I have been working with clay for most of my life. In high school and at Lesley college, as an education major, I studied ceramics. I fueled my passion by taking classes with Makoto Yabe at the deCordova Museum, an association that was to last for 20 years. During that time I joined the faculty as a ceramic instructor teaching classes for children and adults until the closing of the school in 2011.
I’m intrigued by surfaces and what may lie beneath them. Newly fallen snow blanketing an outdoor chair. Kudzu enveloping the landscape on the side of the road. Cloth draped over furniture in an old house. I find these as metaphors for the unexplained things people often say and do. What lies beneath? I start my sculptures by making a strong inner core. Building up and out, cutting openings, covering them up, adding layer on top of layer, the piece changing with each new addition. The finished abstract forms that house this inside network are often completely closed.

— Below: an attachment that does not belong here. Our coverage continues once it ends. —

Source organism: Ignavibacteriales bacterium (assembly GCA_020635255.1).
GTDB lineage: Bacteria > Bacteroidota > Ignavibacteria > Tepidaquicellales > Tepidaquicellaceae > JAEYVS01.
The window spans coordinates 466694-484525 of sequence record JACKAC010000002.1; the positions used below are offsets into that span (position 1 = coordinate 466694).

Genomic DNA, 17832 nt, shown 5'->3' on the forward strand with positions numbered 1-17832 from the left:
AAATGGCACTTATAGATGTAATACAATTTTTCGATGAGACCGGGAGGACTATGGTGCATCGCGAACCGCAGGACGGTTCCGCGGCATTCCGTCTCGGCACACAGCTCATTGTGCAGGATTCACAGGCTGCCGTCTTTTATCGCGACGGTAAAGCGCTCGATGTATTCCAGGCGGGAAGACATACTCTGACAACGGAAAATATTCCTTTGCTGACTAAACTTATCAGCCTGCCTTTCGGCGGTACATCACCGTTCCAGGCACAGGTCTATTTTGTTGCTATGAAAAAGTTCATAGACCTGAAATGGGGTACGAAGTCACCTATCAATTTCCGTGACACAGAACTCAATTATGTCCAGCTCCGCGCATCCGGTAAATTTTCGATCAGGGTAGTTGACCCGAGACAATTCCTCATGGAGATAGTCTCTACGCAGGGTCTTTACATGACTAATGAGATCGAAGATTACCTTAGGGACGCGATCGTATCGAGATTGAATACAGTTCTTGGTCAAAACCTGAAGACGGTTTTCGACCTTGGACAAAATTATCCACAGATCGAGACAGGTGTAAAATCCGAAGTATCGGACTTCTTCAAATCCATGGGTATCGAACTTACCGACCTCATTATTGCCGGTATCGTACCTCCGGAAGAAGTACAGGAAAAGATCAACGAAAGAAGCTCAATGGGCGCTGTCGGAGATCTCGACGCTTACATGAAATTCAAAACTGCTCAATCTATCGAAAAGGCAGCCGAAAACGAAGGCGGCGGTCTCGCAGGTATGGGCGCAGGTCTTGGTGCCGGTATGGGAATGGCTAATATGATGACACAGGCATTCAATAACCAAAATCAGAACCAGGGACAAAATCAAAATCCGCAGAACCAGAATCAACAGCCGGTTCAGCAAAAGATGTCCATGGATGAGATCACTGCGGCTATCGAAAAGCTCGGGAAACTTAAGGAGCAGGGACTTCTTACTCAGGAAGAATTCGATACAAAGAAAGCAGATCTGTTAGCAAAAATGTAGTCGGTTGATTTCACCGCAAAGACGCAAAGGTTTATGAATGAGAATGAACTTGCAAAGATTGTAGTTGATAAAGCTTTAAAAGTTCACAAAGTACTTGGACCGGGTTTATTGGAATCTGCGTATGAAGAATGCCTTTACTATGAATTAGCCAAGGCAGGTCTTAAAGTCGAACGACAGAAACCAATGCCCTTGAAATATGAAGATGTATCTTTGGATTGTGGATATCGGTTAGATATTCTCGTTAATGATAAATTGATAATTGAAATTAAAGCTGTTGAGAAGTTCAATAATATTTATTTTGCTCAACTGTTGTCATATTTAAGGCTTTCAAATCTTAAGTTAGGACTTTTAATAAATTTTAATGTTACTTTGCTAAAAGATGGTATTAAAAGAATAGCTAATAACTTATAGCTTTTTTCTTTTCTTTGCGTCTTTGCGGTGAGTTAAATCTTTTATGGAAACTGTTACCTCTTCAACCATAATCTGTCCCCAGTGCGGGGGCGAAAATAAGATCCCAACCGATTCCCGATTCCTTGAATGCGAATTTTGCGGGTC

My functional work is intended for everyday use. I begin with simple forms, explore texture and color using various carving and glazing techniques. I consider each and every piece though practical in form, a unique work of art.
I currently make my art as well as teach classes at Silk and Clay Studio located at ArtSpace Maynard.